Maritime Sunday is with us once again, happening to coincide with Greek or Eastern Orthodox Easter (known as greester here in Astoria) as well as the 100th anniversary of the well known Titanic disaster. That subject will be explored by everyone else, I suspect, so instead let’s check out the scene on the Kill Van Kull.

from wikipedia

The Bayonne Bridge is the fourth-longest steel arch bridge in the world, and was the longest in the world at the time of its completion. It connects Bayonne, New Jersey with Staten Island, New York, spanning the Kill Van Kull. Despite popular belief, it is not a national landmark.

The bridge was designed by master bridge-builder Othmar Ammann and the architect Cass Gilbert. It was built by the Port of New York Authority and opened on November 15, 1931, after dedication ceremonies were held the previous day.

- photo by Mitch Waxman

These shots were captured while onboard one of the many Working Harbor Committee excursions I attended last summer, and portrays one of those summer days which New York is infamous for. Heavy clouds of humidity dangle, and inescapable temperatures render the entire archipelago in a tropical aspect.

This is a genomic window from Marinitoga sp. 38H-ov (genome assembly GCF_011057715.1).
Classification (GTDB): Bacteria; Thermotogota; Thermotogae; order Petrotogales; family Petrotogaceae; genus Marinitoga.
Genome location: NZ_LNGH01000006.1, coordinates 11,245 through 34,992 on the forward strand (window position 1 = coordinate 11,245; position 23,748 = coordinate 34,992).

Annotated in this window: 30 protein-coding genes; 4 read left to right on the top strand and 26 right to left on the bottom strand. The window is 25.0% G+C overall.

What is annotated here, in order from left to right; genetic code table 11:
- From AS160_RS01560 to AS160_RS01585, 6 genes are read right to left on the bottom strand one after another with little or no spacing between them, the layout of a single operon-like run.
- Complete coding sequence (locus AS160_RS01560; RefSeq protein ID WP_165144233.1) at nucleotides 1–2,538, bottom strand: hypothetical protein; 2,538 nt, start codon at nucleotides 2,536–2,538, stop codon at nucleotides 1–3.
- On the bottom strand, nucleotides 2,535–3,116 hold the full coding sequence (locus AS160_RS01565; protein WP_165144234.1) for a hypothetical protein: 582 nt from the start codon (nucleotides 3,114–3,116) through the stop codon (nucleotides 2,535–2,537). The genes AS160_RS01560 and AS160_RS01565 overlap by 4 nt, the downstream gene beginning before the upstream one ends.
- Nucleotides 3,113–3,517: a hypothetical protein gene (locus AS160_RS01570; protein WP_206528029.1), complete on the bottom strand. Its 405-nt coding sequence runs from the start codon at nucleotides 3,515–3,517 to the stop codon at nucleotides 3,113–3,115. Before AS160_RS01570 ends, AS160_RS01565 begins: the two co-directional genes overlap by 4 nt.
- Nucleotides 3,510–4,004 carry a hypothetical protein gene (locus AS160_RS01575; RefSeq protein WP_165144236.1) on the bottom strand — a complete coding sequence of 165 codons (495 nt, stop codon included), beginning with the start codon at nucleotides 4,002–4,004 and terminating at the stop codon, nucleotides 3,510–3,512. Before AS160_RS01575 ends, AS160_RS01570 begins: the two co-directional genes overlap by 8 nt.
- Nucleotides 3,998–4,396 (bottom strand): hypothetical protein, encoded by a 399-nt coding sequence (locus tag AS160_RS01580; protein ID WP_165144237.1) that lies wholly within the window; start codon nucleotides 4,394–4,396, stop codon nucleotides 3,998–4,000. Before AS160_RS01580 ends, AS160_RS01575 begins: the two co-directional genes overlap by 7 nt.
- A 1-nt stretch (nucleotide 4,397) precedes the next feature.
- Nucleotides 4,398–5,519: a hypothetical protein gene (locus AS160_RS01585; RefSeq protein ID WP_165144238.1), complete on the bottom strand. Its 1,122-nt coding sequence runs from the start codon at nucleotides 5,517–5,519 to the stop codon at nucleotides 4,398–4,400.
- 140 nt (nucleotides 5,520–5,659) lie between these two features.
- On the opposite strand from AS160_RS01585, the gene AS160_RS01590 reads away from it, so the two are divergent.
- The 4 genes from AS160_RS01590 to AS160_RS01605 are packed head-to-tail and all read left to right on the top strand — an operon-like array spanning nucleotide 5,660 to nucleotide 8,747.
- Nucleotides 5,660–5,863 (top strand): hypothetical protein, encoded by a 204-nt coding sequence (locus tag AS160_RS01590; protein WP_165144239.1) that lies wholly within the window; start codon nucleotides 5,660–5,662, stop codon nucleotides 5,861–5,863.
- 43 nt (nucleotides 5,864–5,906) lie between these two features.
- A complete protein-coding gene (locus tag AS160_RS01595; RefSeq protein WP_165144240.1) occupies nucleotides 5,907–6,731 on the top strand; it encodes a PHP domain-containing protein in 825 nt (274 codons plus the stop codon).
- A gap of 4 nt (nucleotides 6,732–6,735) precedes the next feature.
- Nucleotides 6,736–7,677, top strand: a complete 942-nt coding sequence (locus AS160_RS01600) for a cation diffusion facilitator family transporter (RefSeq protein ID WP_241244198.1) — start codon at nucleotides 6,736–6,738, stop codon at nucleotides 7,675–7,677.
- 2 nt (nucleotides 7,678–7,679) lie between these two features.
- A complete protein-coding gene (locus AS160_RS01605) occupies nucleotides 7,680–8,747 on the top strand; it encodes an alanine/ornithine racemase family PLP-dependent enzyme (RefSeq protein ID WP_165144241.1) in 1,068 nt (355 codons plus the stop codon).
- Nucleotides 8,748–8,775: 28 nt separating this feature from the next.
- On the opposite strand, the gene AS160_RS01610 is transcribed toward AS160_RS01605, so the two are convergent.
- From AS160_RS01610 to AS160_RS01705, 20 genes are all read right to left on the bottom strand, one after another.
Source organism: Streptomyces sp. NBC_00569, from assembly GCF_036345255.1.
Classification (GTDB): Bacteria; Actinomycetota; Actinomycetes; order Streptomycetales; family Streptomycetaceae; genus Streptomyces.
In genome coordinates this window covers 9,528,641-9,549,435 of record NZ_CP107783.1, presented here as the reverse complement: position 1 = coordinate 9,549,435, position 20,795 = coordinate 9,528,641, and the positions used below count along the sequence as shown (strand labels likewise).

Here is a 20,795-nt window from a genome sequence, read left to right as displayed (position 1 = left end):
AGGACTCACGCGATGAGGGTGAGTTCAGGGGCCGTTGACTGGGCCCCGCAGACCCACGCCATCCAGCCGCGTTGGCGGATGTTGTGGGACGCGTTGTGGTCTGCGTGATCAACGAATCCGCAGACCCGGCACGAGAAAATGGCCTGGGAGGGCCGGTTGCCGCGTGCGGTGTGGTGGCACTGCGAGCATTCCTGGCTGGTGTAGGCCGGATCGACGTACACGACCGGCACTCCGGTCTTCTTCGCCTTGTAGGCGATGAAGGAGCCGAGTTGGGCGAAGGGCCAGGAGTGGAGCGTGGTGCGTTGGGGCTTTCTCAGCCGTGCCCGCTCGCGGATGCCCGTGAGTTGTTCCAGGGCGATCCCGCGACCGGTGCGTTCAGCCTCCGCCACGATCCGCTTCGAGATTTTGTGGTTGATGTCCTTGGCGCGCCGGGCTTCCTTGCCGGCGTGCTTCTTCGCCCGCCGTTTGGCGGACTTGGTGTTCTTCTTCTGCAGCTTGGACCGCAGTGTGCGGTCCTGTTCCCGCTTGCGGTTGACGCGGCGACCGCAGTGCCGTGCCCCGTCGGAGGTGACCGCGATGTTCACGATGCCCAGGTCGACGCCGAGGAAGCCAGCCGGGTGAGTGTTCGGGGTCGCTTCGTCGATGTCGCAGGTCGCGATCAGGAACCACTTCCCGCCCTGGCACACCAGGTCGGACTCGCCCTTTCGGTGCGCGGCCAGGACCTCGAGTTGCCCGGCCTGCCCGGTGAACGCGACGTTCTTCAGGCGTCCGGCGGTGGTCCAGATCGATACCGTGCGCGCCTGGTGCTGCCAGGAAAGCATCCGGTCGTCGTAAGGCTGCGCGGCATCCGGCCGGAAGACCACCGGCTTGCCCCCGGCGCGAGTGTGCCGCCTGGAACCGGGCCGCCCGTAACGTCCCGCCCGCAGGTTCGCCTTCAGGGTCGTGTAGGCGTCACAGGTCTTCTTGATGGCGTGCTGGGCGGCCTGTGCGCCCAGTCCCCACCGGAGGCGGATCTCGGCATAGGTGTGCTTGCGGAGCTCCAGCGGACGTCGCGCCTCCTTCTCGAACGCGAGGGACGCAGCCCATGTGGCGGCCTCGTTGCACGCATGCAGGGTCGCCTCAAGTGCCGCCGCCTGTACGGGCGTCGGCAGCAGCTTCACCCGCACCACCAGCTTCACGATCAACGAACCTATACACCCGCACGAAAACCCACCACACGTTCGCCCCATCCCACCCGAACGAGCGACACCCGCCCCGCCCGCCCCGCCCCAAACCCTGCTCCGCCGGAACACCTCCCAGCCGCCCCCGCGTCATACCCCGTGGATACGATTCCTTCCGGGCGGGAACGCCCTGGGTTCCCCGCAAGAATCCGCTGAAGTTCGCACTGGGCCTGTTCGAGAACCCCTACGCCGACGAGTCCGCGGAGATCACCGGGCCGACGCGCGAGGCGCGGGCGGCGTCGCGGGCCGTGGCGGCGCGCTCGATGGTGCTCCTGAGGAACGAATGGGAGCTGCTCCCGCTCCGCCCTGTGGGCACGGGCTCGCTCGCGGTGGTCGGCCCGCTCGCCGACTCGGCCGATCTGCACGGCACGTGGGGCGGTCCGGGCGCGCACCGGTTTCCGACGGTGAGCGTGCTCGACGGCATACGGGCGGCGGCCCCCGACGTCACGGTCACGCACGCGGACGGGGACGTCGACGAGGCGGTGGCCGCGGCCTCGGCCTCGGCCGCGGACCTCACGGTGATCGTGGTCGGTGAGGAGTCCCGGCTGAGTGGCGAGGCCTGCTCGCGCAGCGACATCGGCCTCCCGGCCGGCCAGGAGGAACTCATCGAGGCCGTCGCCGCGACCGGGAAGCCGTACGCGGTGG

from wikipedia

The Kill Van Kull is a tidal strait between Staten Island, New York and Bayonne, New Jersey in the United States. Approximately 3 miles (4.8 km) long and 1,000 feet (305 m) wide, it connects Newark Bay with Upper New York Bay. The Robbins Reef Light marks the eastern end of the Kill, Bergen Point its western end. Spanned by the Bayonne Bridge, it is one of the most heavily travelled waterways in the Port of New York and New Jersey.

- photo by Mitch Waxman

From this cauldron of wet heat emerged the vermillion hull of a Bouchard tug, the Frederick E Bouchard. It was returning from the gargantuan Port Newark complex, where it’s unknown mission seemed to have been accomplished.

from bouchardtransport.com